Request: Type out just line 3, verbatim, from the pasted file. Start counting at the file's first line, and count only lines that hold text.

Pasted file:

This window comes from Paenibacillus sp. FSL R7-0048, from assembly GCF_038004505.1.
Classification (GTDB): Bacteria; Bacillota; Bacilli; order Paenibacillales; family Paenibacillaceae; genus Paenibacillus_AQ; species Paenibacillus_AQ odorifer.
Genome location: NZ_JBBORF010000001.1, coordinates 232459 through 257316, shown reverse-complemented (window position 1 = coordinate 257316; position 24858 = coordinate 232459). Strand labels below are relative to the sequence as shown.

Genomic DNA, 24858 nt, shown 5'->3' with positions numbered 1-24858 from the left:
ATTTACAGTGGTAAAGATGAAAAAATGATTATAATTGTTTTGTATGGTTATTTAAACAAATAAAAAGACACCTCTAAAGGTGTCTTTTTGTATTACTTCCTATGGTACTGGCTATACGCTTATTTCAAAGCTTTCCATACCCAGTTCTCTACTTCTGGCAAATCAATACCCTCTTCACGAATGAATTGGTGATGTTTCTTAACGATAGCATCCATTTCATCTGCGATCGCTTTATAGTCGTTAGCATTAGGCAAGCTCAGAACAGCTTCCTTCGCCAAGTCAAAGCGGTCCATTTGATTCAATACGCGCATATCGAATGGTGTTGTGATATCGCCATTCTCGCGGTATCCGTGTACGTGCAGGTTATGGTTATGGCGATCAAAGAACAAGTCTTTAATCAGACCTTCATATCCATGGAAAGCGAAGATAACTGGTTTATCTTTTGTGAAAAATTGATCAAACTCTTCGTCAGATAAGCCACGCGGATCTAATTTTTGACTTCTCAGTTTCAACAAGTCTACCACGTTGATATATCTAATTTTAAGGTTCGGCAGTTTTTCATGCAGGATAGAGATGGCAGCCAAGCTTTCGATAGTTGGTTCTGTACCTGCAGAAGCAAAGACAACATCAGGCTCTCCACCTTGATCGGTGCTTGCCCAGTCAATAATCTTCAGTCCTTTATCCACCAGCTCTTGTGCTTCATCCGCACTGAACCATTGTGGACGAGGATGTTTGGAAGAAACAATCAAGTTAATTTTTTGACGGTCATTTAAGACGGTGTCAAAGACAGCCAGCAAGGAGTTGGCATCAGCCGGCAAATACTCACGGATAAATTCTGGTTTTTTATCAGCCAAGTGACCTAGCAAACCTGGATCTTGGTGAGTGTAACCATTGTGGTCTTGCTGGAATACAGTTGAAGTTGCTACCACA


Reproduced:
Genome location: NZ_JBBORF010000001.1, coordinates 232459 through 257316, shown reverse-complemented (window position 1 = coordinate 257316; position 24858 = coordinate 232459). Strand labels below are relative to the sequence as shown.